Facebook Lets You Turn Off Political Ads, Encourages You to Vote

Zuckerberg wants to support and strengthen 'democracy in 2020 and beyond'

Opting out of dubiously-funded political ads (and helping people find out where and how to vote) could help support democracy in the US.

Facebook election day screens on iPhone
Facebook

In a USA Today op-ed, Facebook CEO Mark Zuckerberg revealed new plans centered around encouraging people to vote and a feature that will let users turn off any political ads on the platform. This comes in response to the 2016 elections, during which Zuckerberg admits his company was slow to identify foreign interference on the platform.

Zuckerberg says: "With so much of our discourse taking place online, I believe platforms like Facebook can play a positive role in this election by helping Americans use their voice where it matters most—by voting. We're announcing on Wednesday the largest voting information campaign in American history. Our goal is to help 4 million people register to vote."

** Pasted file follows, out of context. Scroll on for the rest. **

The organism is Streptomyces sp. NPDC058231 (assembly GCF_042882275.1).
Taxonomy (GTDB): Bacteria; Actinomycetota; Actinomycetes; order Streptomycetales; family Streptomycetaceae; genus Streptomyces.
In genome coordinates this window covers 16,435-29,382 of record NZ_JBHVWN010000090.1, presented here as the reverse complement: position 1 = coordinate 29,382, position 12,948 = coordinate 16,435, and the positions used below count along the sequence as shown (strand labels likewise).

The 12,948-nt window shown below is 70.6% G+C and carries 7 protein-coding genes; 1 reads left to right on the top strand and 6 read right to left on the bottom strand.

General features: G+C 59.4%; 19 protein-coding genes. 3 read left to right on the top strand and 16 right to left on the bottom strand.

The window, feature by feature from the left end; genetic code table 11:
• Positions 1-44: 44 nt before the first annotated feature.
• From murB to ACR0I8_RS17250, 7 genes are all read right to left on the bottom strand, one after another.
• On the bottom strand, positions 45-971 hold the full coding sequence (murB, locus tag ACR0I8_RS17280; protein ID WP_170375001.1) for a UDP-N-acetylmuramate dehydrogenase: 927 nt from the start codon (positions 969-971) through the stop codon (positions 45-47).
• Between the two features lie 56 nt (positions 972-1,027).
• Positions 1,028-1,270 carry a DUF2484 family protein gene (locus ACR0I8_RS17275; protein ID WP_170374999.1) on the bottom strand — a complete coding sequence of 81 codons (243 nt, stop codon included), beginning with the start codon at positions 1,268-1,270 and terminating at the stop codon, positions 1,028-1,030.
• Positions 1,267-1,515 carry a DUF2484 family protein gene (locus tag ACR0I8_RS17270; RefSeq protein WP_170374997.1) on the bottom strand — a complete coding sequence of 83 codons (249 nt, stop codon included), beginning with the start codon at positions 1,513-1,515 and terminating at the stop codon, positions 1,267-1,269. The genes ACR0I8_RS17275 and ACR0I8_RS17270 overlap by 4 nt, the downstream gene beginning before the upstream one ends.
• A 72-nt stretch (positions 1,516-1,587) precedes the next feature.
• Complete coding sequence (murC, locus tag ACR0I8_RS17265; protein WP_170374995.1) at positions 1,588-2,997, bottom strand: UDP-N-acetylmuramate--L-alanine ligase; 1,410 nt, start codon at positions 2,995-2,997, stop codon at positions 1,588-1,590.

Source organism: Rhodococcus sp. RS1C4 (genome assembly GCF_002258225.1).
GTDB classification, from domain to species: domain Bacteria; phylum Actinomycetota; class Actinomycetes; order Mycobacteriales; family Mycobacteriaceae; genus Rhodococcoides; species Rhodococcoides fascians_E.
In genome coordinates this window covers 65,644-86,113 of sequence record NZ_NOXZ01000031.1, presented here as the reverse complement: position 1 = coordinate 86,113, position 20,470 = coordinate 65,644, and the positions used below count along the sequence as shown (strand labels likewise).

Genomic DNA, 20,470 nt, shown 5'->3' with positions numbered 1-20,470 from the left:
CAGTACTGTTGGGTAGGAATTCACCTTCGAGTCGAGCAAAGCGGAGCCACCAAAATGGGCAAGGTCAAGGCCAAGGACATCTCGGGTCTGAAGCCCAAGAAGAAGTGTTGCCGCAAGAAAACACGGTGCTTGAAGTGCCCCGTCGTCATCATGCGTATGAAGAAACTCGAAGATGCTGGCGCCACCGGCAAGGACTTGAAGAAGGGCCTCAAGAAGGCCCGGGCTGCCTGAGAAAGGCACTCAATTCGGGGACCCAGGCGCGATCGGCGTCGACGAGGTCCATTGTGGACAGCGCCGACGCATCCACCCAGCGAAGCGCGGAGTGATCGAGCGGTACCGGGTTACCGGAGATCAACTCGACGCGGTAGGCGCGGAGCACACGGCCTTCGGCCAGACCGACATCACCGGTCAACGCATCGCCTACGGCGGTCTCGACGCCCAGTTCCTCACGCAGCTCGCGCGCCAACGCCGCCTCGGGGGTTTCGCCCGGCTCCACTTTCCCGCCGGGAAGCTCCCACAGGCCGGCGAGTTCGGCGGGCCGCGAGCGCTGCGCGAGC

Turn off the ads: If you're tired of all the political ads in your feed, says Zuckerberg, you can just turn them off. You won't be able to avoid information, however: "We'll still remind you to vote."

Voting information: To that end, the company is creating a new Voting Information Center with "authoritative" info on how and when to vote, with details on voter registration, voting by mail, and early voting. It will include posts from regional election officials to help you understand the process on a local level. It will show up at the top of your news feed and on Instagram.

Zuckerberg estimates that more than 160 million US people will see this info and the reminders to vote between July and November 2020.

Non-partisan: Facebook still gets to remain neutral in its political leanings, of course, as it makes sure not to choose a side in who gets a voice and who does not. "Finally, we remain committed to giving everyone a voice. This is especially true for those who haven't historically had the ability to make their voices heard," the CEO wrote. "Free expression is part of the messy process of democracy, and we take our responsibility to protect it incredibly seriously."

Bottom line: Getting out the vote is extremely important, and making sure the process isn't subverted is equally key. Sure, it's probably not simple altruism that makes Facebook want to protect the voting process in the US, but if the end result is the same, no one should mind.

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